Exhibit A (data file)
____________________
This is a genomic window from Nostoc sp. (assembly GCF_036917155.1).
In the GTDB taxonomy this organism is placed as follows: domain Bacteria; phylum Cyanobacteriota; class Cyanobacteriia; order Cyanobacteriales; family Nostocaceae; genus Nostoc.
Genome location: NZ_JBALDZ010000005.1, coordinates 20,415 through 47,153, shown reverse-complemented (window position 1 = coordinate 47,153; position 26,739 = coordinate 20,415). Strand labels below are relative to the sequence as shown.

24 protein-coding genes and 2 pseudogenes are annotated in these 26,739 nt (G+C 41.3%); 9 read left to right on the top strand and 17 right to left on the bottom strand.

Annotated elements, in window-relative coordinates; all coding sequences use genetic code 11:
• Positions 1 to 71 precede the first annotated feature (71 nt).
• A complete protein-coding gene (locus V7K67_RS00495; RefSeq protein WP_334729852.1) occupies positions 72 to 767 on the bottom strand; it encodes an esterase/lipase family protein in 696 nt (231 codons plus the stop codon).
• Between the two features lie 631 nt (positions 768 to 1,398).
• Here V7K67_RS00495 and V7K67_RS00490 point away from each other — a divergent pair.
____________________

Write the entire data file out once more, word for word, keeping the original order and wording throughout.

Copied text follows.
This is a genomic window from Nostoc sp. (assembly GCF_036917155.1).
In the GTDB taxonomy this organism is placed as follows: domain Bacteria; phylum Cyanobacteriota; class Cyanobacteriia; order Cyanobacteriales; family Nostocaceae; genus Nostoc.
Genome location: NZ_JBALDZ010000005.1, coordinates 20,415 through 47,153, shown reverse-complemented (window position 1 = coordinate 47,153; position 26,739 = coordinate 20,415). Strand labels below are relative to the sequence as shown.

24 protein-coding genes and 2 pseudogenes are annotated in these 26,739 nt (G+C 41.3%); 9 read left to right on the top strand and 17 right to left on the bottom strand.

Annotated elements, in window-relative coordinates; all coding sequences use genetic code 11:
• Positions 1 to 71 precede the first annotated feature (71 nt).
• A complete protein-coding gene (locus V7K67_RS00495; RefSeq protein WP_334729852.1) occupies positions 72 to 767 on the bottom strand; it encodes an esterase/lipase family protein in 696 nt (231 codons plus the stop codon).
• Between the two features lie 631 nt (positions 768 to 1,398).
• Here V7K67_RS00495 and V7K67_RS00490 point away from each other — a divergent pair.